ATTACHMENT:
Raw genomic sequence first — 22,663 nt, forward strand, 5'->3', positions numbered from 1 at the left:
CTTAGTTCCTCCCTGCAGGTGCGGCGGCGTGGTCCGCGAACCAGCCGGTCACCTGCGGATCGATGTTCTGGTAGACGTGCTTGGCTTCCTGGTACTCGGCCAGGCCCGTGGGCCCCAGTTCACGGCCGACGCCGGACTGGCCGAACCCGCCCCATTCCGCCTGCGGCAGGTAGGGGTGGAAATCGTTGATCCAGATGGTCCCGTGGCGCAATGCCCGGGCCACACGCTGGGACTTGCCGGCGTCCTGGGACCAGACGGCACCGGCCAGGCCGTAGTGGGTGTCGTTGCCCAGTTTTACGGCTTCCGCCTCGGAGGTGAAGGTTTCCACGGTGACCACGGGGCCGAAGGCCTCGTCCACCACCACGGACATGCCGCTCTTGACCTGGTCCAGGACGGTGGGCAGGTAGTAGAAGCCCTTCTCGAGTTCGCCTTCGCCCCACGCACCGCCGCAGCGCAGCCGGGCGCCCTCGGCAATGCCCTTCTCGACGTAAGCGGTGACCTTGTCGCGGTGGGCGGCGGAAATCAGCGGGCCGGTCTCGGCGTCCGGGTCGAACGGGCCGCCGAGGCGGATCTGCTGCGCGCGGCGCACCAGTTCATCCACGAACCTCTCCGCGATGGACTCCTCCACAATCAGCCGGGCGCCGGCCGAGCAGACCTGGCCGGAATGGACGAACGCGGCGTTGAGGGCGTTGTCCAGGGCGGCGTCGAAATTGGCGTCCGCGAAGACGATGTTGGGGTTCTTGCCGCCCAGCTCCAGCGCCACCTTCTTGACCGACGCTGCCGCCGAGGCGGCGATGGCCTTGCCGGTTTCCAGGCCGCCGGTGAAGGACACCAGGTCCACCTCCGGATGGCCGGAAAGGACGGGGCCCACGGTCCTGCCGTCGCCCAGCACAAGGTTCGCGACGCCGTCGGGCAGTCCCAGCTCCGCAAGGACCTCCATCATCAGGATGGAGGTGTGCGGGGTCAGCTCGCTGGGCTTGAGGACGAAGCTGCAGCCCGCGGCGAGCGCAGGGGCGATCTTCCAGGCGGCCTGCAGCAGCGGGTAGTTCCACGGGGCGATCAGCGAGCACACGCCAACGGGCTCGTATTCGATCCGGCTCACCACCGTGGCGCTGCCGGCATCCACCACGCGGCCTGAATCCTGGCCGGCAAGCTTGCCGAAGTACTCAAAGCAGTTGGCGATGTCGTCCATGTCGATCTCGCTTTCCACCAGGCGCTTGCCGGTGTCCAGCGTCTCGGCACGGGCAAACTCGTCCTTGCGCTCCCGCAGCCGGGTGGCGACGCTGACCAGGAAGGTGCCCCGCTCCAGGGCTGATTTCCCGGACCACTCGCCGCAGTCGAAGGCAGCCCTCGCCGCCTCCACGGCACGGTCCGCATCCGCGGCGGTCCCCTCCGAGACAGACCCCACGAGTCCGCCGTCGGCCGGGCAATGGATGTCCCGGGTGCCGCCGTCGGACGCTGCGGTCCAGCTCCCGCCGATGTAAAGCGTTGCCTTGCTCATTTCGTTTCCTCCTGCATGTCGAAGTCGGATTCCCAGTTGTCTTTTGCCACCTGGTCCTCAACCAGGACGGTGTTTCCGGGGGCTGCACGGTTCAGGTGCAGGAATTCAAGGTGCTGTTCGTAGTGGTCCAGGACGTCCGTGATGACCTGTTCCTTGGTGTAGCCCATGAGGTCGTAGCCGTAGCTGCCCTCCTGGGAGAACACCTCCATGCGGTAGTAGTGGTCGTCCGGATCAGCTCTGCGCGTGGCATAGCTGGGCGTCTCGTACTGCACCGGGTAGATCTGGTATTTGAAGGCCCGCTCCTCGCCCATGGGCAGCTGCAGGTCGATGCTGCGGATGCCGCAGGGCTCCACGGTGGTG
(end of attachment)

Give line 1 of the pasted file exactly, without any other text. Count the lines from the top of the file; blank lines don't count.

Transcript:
Raw genomic sequence first — 22,663 nt, forward strand, 5'->3', positions numbered from 1 at the left: